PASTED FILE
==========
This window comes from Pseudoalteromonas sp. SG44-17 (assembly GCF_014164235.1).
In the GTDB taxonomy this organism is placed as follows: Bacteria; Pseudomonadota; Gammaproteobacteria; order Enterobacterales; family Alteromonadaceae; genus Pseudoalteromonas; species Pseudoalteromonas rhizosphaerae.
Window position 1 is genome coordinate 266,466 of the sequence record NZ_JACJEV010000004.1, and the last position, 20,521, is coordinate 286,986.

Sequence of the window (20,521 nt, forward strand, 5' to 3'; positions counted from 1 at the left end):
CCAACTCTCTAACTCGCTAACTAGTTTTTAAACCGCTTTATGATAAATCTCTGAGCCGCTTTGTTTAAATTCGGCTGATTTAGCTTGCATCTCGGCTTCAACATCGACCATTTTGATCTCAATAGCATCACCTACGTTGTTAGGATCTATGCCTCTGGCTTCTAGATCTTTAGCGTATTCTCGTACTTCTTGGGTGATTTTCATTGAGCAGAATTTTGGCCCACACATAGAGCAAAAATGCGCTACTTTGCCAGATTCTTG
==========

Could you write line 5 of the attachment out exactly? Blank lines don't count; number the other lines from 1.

CCAACTCTCTAACTCGCTAACTAGTTTTTAAACCGCTTTATGATAAATCTCTGAGCCGCTTTGTTTAAATTCGGCTGATTTAGCTTGCATCTCGGCTTCAACATCGACCATTTTGATCTCAATAGCATCACCTACGTTGTTAGGATCTATGCCTCTGGCTTCTAGATCTTTAGCGTATTCTCGTACTTCTTGGGTGATTTTCATTGAGCAGAATTTTGGCCCACACATAGAGCAAAAATGCGCTACTTTGCCAGATTCTTG